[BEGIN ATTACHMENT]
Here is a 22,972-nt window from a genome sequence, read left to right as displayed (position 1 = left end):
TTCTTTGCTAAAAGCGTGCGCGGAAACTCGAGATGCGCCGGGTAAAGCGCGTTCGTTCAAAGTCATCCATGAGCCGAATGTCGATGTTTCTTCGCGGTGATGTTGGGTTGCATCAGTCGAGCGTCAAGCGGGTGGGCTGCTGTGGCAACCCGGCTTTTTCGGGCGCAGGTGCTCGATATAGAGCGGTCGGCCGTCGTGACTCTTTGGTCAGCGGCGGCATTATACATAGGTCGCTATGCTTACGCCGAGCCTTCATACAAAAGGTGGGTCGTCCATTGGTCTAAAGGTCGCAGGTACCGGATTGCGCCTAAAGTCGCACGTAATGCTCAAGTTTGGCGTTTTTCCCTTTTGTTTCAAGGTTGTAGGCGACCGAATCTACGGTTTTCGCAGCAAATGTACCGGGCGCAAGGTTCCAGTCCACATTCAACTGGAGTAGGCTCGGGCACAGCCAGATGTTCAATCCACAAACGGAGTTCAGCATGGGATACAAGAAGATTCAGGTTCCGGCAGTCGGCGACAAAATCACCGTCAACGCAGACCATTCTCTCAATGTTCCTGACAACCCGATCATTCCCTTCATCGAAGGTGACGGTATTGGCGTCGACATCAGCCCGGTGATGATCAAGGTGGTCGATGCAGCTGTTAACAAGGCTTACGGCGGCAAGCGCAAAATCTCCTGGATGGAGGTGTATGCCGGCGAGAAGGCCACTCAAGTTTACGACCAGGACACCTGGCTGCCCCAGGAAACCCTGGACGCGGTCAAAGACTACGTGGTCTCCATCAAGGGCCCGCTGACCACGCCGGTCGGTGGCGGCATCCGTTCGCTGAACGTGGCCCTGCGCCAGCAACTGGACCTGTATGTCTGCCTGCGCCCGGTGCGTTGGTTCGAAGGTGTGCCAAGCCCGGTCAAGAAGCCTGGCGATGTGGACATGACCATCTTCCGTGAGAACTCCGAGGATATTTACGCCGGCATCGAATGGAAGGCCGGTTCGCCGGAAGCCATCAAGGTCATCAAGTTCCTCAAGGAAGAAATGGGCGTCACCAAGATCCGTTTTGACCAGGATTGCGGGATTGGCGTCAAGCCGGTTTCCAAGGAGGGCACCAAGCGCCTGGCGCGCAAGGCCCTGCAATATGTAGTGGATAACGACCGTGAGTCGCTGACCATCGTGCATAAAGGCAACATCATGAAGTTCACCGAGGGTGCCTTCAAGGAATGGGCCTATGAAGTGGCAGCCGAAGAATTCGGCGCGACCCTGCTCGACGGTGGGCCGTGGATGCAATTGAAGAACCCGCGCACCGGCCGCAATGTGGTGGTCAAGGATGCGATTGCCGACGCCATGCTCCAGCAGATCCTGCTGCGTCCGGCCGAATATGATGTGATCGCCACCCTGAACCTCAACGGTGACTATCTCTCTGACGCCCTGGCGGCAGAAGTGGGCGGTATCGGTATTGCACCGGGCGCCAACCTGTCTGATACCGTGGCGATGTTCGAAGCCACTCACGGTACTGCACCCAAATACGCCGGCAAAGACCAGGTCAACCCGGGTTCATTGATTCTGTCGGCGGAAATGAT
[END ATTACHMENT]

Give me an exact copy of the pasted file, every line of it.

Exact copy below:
Here is a 22,972-nt window from a genome sequence, read left to right as displayed (position 1 = left end):
TTCTTTGCTAAAAGCGTGCGCGGAAACTCGAGATGCGCCGGGTAAAGCGCGTTCGTTCAAAGTCATCCATGAGCCGAATGTCGATGTTTCTTCGCGGTGATGTTGGGTTGCATCAGTCGAGCGTCAAGCGGGTGGGCTGCTGTGGCAACCCGGCTTTTTCGGGCGCAGGTGCTCGATATAGAGCGGTCGGCCGTCGTGACTCTTTGGTCAGCGGCGGCATTATACATAGGTCGCTATGCTTACGCCGAGCCTTCATACAAAAGGTGGGTCGTCCATTGGTCTAAAGGTCGCAGGTACCGGATTGCGCCTAAAGTCGCACGTAATGCTCAAGTTTGGCGTTTTTCCCTTTTGTTTCAAGGTTGTAGGCGACCGAATCTACGGTTTTCGCAGCAAATGTACCGGGCGCAAGGTTCCAGTCCACATTCAACTGGAGTAGGCTCGGGCACAGCCAGATGTTCAATCCACAAACGGAGTTCAGCATGGGATACAAGAAGATTCAGGTTCCGGCAGTCGGCGACAAAATCACCGTCAACGCAGACCATTCTCTCAATGTTCCTGACAACCCGATCATTCCCTTCATCGAAGGTGACGGTATTGGCGTCGACATCAGCCCGGTGATGATCAAGGTGGTCGATGCAGCTGTTAACAAGGCTTACGGCGGCAAGCGCAAAATCTCCTGGATGGAGGTGTATGCCGGCGAGAAGGCCACTCAAGTTTACGACCAGGACACCTGGCTGCCCCAGGAAACCCTGGACGCGGTCAAAGACTACGTGGTCTCCATCAAGGGCCCGCTGACCACGCCGGTCGGTGGCGGCATCCGTTCGCTGAACGTGGCCCTGCGCCAGCAACTGGACCTGTATGTCTGCCTGCGCCCGGTGCGTTGGTTCGAAGGTGTGCCAAGCCCGGTCAAGAAGCCTGGCGATGTGGACATGACCATCTTCCGTGAGAACTCCGAGGATATTTACGCCGGCATCGAATGGAAGGCCGGTTCGCCGGAAGCCATCAAGGTCATCAAGTTCCTCAAGGAAGAAATGGGCGTCACCAAGATCCGTTTTGACCAGGATTGCGGGATTGGCGTCAAGCCGGTTTCCAAGGAGGGCACCAAGCGCCTGGCGCGCAAGGCCCTGCAATATGTAGTGGATAACGACCGTGAGTCGCTGACCATCGTGCATAAAGGCAACATCATGAAGTTCACCGAGGGTGCCTTCAAGGAATGGGCCTATGAAGTGGCAGCCGAAGAATTCGGCGCGACCCTGCTCGACGGTGGGCCGTGGATGCAATTGAAGAACCCGCGCACCGGCCGCAATGTGGTGGTCAAGGATGCGATTGCCGACGCCATGCTCCAGCAGATCCTGCTGCGTCCGGCCGAATATGATGTGATCGCCACCCTGAACCTCAACGGTGACTATCTCTCTGACGCCCTGGCGGCAGAAGTGGGCGGTATCGGTATTGCACCGGGCGCCAACCTGTCTGATACCGTGGCGATGTTCGAAGCCACTCACGGTACTGCACCCAAATACGCCGGCAAAGACCAGGTCAACCCGGGTTCATTGATTCTGTCGGCGGAAATGAT